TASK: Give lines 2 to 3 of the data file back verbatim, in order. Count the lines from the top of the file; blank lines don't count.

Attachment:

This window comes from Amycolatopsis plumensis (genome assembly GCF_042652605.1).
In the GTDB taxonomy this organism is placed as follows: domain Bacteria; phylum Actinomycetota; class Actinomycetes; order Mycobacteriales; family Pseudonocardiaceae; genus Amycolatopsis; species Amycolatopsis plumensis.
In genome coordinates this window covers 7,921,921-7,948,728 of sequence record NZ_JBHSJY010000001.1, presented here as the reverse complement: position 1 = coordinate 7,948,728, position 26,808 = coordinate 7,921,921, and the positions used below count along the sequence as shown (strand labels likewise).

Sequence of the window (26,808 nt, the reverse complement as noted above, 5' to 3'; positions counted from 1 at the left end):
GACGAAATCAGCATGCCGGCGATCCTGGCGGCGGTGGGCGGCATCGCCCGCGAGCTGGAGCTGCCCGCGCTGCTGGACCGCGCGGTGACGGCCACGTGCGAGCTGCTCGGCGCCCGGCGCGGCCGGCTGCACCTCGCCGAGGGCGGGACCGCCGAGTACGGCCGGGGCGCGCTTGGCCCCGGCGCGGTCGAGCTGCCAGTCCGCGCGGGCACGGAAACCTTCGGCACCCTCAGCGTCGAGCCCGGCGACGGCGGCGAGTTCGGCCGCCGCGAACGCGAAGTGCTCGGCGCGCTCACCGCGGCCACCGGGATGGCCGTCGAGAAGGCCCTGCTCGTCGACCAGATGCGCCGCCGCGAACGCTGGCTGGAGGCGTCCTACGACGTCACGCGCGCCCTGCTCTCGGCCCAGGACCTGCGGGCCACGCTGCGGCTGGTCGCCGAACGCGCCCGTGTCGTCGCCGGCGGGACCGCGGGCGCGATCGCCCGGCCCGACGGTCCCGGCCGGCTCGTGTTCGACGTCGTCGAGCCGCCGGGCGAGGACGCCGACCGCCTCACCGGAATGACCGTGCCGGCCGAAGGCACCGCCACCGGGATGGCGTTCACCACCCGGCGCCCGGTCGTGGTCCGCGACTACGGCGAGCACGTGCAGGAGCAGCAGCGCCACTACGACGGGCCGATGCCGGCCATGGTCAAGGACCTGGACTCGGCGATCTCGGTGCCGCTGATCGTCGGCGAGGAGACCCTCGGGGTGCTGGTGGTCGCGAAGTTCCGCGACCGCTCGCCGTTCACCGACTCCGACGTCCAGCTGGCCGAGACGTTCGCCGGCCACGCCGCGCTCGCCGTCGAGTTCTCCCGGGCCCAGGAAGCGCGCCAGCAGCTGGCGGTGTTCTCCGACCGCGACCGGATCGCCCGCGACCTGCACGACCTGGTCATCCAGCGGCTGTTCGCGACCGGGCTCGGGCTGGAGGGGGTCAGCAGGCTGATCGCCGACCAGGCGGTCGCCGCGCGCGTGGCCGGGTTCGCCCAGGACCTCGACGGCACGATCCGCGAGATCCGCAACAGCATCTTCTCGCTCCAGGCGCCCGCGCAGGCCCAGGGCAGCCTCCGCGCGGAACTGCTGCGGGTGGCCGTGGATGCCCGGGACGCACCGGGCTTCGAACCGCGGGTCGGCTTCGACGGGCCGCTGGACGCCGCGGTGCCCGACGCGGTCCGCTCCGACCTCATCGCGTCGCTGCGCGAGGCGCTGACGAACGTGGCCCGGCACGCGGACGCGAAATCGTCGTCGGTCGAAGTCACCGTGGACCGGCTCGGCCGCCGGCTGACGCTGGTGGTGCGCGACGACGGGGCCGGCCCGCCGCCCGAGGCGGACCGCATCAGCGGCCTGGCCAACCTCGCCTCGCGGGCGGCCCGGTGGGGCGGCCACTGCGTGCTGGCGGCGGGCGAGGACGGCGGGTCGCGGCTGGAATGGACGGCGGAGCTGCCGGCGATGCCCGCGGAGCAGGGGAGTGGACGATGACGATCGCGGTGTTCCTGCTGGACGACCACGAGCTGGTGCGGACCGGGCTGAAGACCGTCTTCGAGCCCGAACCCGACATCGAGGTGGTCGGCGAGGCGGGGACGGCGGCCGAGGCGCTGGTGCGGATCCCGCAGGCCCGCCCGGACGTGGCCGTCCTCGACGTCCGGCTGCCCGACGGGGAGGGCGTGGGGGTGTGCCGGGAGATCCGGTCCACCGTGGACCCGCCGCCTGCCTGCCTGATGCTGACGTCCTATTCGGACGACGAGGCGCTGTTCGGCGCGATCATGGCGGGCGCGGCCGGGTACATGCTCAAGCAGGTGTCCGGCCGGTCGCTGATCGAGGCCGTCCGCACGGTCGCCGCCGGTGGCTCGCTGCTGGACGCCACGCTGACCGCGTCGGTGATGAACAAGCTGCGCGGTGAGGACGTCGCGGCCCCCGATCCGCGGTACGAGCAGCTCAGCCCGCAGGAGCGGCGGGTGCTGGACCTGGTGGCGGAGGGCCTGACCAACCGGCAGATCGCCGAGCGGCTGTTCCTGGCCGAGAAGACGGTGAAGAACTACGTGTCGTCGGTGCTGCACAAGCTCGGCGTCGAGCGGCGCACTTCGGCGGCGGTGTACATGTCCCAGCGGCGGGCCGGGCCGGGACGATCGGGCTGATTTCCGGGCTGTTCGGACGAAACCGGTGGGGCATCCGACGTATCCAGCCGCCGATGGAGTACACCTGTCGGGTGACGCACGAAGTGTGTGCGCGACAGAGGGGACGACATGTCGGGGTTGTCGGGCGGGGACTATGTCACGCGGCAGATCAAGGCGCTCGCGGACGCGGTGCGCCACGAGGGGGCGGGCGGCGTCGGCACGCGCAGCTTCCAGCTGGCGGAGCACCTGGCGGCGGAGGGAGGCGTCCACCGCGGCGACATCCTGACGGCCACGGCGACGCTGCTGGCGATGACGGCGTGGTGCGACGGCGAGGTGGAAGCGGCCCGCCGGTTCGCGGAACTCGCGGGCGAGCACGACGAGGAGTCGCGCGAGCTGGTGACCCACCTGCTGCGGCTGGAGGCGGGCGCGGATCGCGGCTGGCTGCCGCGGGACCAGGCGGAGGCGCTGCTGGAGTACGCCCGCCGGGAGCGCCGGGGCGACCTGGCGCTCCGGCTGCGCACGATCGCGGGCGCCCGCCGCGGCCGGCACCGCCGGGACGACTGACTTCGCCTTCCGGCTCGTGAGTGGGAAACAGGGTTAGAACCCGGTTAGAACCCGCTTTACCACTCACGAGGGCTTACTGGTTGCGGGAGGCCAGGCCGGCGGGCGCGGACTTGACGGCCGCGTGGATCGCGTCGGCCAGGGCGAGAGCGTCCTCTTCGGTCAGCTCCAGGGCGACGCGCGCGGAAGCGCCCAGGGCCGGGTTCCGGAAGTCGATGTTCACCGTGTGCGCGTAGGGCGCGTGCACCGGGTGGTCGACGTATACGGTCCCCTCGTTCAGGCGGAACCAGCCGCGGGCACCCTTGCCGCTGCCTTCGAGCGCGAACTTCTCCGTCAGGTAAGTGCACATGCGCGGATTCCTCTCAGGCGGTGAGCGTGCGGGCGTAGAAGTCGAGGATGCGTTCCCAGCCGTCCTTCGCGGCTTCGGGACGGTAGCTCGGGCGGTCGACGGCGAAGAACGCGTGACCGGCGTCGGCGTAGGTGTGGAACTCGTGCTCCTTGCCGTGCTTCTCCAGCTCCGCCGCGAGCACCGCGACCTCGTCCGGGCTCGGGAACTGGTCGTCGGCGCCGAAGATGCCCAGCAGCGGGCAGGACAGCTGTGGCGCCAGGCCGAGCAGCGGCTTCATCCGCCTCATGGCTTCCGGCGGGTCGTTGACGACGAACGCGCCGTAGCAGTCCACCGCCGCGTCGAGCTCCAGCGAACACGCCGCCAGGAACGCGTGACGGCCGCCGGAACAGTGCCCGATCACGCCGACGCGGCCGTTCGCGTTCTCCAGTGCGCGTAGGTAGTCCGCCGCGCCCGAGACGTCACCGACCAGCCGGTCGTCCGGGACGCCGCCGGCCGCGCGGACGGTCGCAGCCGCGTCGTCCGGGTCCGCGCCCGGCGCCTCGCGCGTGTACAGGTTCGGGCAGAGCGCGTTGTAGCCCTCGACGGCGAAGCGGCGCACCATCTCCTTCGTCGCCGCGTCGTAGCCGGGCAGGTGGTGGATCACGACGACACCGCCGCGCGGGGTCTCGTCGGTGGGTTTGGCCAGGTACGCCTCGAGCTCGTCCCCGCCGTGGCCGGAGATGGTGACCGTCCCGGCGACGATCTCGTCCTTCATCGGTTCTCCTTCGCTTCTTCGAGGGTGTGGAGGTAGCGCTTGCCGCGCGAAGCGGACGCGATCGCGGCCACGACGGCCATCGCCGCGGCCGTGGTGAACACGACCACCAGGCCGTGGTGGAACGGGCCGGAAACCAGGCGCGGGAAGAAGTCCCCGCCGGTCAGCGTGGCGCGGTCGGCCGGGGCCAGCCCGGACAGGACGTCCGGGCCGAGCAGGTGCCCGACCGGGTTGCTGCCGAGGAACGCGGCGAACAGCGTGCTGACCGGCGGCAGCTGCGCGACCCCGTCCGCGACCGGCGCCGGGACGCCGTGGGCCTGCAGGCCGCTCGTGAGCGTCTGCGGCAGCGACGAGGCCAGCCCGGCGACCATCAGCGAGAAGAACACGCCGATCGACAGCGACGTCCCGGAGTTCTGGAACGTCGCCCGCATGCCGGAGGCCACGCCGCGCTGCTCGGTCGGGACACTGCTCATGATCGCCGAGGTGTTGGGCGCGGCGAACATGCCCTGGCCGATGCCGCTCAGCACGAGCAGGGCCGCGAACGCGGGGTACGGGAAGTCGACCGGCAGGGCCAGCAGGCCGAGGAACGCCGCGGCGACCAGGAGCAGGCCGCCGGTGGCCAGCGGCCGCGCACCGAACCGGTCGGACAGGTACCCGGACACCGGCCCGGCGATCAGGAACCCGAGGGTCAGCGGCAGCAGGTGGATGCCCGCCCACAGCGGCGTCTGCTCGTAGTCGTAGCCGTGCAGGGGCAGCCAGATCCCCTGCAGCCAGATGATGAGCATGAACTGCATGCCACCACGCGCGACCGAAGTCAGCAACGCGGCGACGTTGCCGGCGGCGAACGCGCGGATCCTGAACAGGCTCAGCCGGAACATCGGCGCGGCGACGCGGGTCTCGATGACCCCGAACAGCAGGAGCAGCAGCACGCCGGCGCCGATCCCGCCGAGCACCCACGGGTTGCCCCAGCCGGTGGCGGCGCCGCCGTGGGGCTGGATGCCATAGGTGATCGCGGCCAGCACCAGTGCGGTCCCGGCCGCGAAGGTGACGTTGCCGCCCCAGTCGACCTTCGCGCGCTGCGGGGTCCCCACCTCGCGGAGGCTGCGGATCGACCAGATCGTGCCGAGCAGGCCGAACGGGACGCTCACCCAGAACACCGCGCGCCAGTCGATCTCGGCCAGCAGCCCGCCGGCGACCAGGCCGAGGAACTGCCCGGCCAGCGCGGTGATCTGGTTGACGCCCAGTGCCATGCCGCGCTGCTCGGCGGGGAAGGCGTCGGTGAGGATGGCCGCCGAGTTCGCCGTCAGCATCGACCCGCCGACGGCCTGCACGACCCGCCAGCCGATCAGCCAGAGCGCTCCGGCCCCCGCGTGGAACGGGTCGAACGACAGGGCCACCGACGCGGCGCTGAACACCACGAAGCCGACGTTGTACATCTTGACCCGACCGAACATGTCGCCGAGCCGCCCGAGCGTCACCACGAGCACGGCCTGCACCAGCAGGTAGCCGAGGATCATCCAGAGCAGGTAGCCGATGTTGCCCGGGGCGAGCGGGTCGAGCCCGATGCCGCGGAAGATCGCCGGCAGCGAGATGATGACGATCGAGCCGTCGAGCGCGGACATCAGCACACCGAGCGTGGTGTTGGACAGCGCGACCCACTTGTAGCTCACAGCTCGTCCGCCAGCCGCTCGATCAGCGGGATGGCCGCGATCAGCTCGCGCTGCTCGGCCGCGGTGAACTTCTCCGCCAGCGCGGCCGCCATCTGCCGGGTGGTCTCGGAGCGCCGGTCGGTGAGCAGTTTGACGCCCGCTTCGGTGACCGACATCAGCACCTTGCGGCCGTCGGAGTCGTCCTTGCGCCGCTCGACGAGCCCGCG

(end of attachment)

In the GTDB taxonomy this organism is placed as follows: domain Bacteria; phylum Actinomycetota; class Actinomycetes; order Mycobacteriales; family Pseudonocardiaceae; genus Amycolatopsis; species Amycolatopsis plumensis.
In genome coordinates this window covers 7,921,921-7,948,728 of sequence record NZ_JBHSJY010000001.1, presented here as the reverse complement: position 1 = coordinate 7,948,728, position 26,808 = coordinate 7,921,921, and the positions used below count along the sequence as shown (strand labels likewise).